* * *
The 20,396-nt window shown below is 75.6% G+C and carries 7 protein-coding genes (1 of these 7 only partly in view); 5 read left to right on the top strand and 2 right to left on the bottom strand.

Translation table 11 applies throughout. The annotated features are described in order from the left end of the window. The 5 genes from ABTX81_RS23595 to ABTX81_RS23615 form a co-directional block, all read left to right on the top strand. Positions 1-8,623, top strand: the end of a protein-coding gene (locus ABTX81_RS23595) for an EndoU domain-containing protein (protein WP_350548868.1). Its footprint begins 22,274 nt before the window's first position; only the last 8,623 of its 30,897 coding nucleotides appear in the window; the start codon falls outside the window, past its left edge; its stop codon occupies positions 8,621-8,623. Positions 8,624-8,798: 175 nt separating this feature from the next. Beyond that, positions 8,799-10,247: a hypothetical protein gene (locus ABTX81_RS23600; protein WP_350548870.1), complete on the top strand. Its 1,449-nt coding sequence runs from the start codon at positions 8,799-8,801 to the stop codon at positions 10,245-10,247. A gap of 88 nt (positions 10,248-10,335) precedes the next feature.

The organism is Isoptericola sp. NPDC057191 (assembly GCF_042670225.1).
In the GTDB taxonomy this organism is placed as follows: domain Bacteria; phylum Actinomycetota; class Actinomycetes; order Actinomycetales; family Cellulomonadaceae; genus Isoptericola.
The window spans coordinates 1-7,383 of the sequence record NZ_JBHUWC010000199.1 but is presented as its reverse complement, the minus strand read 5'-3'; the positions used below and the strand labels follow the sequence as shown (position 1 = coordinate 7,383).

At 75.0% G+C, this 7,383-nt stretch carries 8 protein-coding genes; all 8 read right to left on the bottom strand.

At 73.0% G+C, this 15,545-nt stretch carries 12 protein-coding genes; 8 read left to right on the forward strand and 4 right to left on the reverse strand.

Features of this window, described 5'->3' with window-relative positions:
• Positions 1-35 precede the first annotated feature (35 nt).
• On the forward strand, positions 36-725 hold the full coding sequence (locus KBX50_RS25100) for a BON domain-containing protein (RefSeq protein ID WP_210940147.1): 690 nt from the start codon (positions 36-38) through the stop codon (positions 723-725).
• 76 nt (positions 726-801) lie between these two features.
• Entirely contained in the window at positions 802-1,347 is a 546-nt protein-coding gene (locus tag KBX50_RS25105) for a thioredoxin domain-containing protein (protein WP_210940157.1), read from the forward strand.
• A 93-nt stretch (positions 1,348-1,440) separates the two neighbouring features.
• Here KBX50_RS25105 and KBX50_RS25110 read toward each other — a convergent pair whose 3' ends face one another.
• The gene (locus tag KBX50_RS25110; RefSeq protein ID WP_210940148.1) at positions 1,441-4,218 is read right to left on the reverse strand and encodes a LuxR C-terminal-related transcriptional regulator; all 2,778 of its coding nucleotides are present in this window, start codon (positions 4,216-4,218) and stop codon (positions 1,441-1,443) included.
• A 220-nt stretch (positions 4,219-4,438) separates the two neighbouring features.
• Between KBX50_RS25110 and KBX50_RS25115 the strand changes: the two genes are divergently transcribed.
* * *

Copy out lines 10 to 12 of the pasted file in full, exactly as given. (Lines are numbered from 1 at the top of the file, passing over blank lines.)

• On the forward strand, positions 36-725 hold the full coding sequence (locus KBX50_RS25100) for a BON domain-containing protein (RefSeq protein ID WP_210940147.1): 690 nt from the start codon (positions 36-38) through the stop codon (positions 723-725).
• 76 nt (positions 726-801) lie between these two features.
• Entirely contained in the window at positions 802-1,347 is a 546-nt protein-coding gene (locus tag KBX50_RS25105) for a thioredoxin domain-containing protein (protein WP_210940157.1), read from the forward strand.